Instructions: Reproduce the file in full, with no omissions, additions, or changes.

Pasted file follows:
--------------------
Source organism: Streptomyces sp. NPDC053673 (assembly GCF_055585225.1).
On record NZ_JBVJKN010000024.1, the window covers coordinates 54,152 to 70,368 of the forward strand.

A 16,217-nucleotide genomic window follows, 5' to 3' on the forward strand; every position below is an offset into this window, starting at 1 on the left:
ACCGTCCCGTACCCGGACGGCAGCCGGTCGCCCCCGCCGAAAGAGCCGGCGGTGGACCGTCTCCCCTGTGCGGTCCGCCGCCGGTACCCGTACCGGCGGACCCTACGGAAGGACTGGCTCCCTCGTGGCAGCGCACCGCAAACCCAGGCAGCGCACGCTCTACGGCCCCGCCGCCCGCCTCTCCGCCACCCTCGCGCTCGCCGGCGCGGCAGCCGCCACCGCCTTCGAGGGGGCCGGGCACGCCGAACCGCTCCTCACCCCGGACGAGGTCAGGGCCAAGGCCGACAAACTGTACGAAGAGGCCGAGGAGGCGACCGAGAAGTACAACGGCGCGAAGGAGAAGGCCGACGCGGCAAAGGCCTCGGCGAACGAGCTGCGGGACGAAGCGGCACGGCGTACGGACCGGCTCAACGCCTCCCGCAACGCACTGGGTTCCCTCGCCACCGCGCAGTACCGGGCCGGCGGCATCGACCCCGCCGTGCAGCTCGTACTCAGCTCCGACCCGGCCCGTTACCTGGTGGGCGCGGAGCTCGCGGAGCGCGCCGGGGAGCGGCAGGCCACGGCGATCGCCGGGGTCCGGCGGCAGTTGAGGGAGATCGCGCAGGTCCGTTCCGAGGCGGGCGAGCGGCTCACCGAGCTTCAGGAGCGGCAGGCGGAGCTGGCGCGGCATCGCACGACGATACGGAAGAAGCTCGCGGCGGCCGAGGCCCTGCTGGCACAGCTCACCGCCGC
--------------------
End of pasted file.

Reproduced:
Source organism: Streptomyces sp. NPDC053673 (assembly GCF_055585225.1).
On record NZ_JBVJKN010000024.1, the window covers coordinates 54,152 to 70,368 of the forward strand.

A 16,217-nucleotide genomic window follows, 5' to 3' on the forward strand; every position below is an offset into this window, starting at 1 on the left:
ACCGTCCCGTACCCGGACGGCAGCCGGTCGCCCCCGCCGAAAGAGCCGGCGGTGGACCGTCTCCCCTGTGCGGTCCGCCGCCGGTACCCGTACCGGCGGACCCTACGGAAGGACTGGCTCCCTCGTGGCAGCGCACCGCAAACCCAGGCAGCGCACGCTCTACGGCCCCGCCGCCCGCCTCTCCGCCACCCTCGCGCTCGCCGGCGCGGCAGCCGCCACCGCCTTCGAGGGGGCCGGGCACGCCGAACCGCTCCTCACCCCGGACGAGGTCAGGGCCAAGGCCGACAAACTGTACGAAGAGGCCGAGGAGGCGACCGAGAAGTACAACGGCGCGAAGGAGAAGGCCGACGCGGCAAAGGCCTCGGCGAACGAGCTGCGGGACGAAGCGGCACGGCGTACGGACCGGCTCAACGCCTCCCGCAACGCACTGGGTTCCCTCGCCACCGCGCAGTACCGGGCCGGCGGCATCGACCCCGCCGTGCAGCTCGTACTCAGCTCCGACCCGGCCCGTTACCTGGTGGGCGCGGAGCTCGCGGAGCGCGCCGGGGAGCGGCAGGCCACGGCGATCGCCGGGGTCCGGCGGCAGTTGAGGGAGATCGCGCAGGTCCGTTCCGAGGCGGGCGAGCGGCTCACCGAGCTTCAGGAGCGGCAGGCGGAGCTGGCGCGGCATCGCACGACGATACGGAAGAAGCTCGCGGCGGCCGAGGCCCTGCTGGCACAGCTCACCGCCGC